Published online Apr 7, 2015. doi: 10.3748/wjg.v21.i13.4078
Peer-review started: August 19, 2014
First decision: September 27, 2014
Revised: October 9, 2014
Accepted: November 7, 2014
Article in press: November 11, 2014
Published online: April 7, 2015
Coexistence of Crohn's disease (CD) and familial Mediterranean fever (FMF) is a rare condition and knowledge about this clinical situation is limited with a few case reports in the literature. The treatment of both diseases depends on their individual therapies. However, it is very hard to deal with this coexistence when CD is refractory to standard therapies. Ongoing activity of CD triggers the clinical attacks of FMF and the symptoms like abdominal pain interfere with both disease presentations which can cause problems about diagnostic and therapeutic approach. The main therapeutic agent for FMF is colchicine and diarrhea is the most common side effect of this drug. This side effect also causes problems about management of these diseases when both of them are clinically active. Here we report probably the first case in the literature with coexisting CD and FMF who was successfully treated by leukopheresis since he was refractory to conventional therapies for CD.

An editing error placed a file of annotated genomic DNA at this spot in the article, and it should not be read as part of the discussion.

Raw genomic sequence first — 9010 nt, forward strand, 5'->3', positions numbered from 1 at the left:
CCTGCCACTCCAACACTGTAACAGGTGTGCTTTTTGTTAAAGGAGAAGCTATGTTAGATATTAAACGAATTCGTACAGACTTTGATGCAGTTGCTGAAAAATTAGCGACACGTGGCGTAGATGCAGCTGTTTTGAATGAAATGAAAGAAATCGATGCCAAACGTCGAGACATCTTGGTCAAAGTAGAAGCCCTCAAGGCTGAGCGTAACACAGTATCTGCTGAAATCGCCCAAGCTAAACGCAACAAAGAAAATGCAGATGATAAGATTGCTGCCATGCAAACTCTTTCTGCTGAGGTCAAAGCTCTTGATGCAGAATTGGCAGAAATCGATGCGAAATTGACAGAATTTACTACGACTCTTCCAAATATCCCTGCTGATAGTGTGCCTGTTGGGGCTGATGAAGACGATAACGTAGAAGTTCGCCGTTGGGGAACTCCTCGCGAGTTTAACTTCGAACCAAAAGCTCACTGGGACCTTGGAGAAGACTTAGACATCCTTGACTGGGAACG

Core tip: Management of coexisting autoimmune diseases is sometimes problematic because of resistance to standard therapies. Coexistence of Crohn’s disease and familial Mediterranean fever is a rare condition, so the experience about their treatment is lacking. In our report we are sharing our treatment experience of a patient with this coexistence, where the case is refractory to conservative therapies and apheresis was applied as the last choice of treatment. This treatment modality seems to be the first in the literature for these diseases.